By Katy Migiro
NAIROBI (Thomson Reuters Foundation) - The head of the U.N. refugee agency will visit Kenya in early May to discuss plans to repatriate more than 335,800 Somali refugees following a massacre by Somali Islamists at a Kenyan university.
Kenya has given the United Nations three months to close Dadaab refugee camp, one of the largest in the world.
Kenya has said in the past that al Shabaab militants use the camp as a hideout. It is about an hour's drive from Garissa, where militants attacked the university on April 2, killing 148 people.
"The idea is to have a pledging conference so we will be discussing that when the high commissioner comes," said Raouf Mazou, the U.N. refugee agency's (UNHCR) representative in Kenya.
He could not say how much money they would need to fund the mass repatriation.
UNHCR chief Antonio Guterres has visited Dadaab several times, including at the height of the 2011 Somali famine when the camp's population swelled to half a million.
Since then, 50,000 refugees have returned spontaneously, Kenya's foreign minister, Amina Mohamed, told a news conference on Tuesday.
Another 2,000 have been voluntarily repatriated under a pilot scheme launched by UNHCR, Kenya and Somalia in December, she said.
"We are very encouraged because none of them has come back," said Mohamed. "That's already a positive signal for the refugees that are in the camps to do as the others have done -- which is basically to move back to Somalia."
The speed at which Dadaab is closed will depend on funding, Mohamed said.
"If we can move those refugees within the three months, we will do it," she said. "We will be requesting our partners, donors, for resources, that we will use to expedite the repatriation."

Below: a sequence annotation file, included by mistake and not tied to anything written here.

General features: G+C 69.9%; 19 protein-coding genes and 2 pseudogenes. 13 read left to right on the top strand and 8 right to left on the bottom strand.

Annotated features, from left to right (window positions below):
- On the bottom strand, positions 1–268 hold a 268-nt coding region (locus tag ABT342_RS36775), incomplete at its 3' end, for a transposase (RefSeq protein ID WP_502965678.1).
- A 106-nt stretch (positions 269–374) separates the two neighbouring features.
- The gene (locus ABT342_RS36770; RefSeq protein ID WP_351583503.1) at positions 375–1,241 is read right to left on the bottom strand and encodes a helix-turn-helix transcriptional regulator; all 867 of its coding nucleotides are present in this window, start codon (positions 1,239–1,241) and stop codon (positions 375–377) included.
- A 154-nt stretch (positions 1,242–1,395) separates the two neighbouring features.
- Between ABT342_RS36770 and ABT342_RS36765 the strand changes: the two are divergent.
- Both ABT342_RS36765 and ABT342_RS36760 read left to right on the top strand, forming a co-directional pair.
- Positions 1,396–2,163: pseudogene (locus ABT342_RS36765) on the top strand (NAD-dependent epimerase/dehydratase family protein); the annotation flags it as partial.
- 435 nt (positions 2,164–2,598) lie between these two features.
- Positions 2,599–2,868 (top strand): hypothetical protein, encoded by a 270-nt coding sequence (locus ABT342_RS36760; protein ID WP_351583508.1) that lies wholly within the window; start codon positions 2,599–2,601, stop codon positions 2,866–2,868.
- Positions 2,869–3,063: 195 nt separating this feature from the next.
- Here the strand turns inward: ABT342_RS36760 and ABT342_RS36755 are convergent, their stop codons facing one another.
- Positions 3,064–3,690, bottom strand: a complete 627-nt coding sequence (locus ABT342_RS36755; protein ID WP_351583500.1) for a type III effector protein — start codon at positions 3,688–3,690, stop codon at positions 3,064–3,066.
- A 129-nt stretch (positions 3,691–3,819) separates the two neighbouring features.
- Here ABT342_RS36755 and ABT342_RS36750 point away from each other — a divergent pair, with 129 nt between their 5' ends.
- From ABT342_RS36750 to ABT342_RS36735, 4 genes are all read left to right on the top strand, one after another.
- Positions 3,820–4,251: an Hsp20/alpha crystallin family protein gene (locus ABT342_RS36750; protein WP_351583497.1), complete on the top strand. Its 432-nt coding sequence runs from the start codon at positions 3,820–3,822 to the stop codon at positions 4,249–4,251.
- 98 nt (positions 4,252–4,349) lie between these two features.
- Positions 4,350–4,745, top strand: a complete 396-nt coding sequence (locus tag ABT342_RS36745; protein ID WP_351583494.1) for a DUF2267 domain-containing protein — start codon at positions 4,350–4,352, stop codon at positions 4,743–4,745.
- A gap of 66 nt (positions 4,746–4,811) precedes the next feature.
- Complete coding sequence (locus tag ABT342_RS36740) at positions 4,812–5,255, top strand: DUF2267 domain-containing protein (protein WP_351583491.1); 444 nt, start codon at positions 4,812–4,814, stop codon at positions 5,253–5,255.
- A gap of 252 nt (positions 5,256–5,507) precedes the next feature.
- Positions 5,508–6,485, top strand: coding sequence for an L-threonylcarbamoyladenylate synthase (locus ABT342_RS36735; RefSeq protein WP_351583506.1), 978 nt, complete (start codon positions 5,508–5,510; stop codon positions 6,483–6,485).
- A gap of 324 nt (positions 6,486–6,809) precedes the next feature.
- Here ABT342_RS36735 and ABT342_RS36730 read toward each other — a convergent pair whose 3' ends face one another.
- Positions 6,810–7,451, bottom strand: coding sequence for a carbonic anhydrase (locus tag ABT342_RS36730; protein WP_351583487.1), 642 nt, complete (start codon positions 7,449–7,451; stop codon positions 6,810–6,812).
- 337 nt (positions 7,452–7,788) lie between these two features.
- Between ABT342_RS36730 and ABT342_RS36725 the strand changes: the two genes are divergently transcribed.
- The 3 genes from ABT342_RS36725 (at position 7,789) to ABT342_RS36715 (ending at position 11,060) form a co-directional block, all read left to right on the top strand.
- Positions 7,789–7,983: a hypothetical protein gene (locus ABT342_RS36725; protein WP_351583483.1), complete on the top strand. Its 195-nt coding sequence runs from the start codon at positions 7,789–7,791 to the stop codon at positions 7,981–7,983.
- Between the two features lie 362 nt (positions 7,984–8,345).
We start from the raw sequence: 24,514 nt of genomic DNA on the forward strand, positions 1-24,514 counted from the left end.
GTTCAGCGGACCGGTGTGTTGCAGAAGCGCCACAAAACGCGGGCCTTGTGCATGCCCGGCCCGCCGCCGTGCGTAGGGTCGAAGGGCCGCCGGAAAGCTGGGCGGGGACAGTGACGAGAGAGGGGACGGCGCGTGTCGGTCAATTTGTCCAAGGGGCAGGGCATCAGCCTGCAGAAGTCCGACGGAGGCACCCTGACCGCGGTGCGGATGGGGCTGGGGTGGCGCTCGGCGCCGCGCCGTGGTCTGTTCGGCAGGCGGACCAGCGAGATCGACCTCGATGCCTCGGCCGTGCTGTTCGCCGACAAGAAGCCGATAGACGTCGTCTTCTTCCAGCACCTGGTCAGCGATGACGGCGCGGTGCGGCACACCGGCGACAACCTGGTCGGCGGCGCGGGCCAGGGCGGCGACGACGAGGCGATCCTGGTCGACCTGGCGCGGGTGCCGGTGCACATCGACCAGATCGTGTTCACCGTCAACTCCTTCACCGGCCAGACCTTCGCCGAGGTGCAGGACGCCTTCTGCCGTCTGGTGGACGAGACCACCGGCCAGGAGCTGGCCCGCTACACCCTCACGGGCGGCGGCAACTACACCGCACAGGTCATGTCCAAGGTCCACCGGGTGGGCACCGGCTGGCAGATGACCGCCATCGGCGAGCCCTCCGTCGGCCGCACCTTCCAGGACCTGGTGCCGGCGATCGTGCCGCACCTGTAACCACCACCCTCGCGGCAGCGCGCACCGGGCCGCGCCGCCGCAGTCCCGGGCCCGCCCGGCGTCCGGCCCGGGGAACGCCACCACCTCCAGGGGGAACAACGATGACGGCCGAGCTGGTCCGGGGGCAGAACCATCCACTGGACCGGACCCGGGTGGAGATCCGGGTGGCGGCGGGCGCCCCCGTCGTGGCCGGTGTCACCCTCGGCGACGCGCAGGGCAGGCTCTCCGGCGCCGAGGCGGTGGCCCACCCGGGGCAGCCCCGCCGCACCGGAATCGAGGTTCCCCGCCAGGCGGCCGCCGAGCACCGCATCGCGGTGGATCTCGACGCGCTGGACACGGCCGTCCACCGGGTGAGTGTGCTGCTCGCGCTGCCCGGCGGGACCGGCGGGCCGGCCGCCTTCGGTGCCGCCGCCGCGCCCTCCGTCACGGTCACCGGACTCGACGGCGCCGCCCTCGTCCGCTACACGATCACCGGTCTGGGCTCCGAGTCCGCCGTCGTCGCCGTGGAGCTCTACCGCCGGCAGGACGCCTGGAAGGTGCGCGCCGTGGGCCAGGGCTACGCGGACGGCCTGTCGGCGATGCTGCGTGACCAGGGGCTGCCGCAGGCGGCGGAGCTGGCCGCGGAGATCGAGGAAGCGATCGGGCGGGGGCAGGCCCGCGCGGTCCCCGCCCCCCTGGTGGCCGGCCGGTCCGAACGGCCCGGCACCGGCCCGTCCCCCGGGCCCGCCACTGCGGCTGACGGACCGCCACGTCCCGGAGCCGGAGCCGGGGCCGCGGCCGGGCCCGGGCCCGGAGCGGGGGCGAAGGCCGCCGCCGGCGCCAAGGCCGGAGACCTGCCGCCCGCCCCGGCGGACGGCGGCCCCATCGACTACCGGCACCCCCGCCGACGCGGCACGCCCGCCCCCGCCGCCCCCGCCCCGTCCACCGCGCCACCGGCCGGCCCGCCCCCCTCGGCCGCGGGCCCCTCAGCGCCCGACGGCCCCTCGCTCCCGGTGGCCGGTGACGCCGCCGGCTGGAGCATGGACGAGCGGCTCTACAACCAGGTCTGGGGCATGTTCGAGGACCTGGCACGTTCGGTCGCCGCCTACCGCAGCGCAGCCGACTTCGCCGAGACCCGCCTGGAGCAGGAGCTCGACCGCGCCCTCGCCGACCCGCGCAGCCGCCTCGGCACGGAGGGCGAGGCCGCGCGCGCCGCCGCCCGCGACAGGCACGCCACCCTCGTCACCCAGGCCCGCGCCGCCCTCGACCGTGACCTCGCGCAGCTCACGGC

UNHCR has urged Kenya to rethink its plan, warning that it is illegal under the 1951 U.N. Refugee Convention to force refugees back to areas where their lives are threatened.
Aid agencies have also been critical, as conflict and hunger persist across the Horn of Africa nation which has been mired in civil war since 1991.
A UNHCR survey of refugees in Dadaab found less than 3 percent intended to return to Somalia within the next two years, the U.N. says in its latest east African bulletin.
The remaining 97 percent said they were not ready, due to insecurity, lack of employment, housing and basic services.
Mazou said the refugees in Dadaab would like to return home if they could be sure of access to basic services and security.
"So this is what is being worked on," he said. UNHCR, Kenya and Somalia will ensure that returning refugees have access to healthcare, education and jobs, he added.
Mazou was speaking on the steps of Kenya's foreign ministry following a meeting with Mohamed and Somalia's foreign affairs minister, Abdusalam Omer.
"We are ready to receive our people," said Omer. "It will be done humanely, orderly, and quickly."
Kenya hosts the second largest number of refugees in Africa after Ethiopia.
(Reporting by Katy Migiro, Editing by Emma Batha)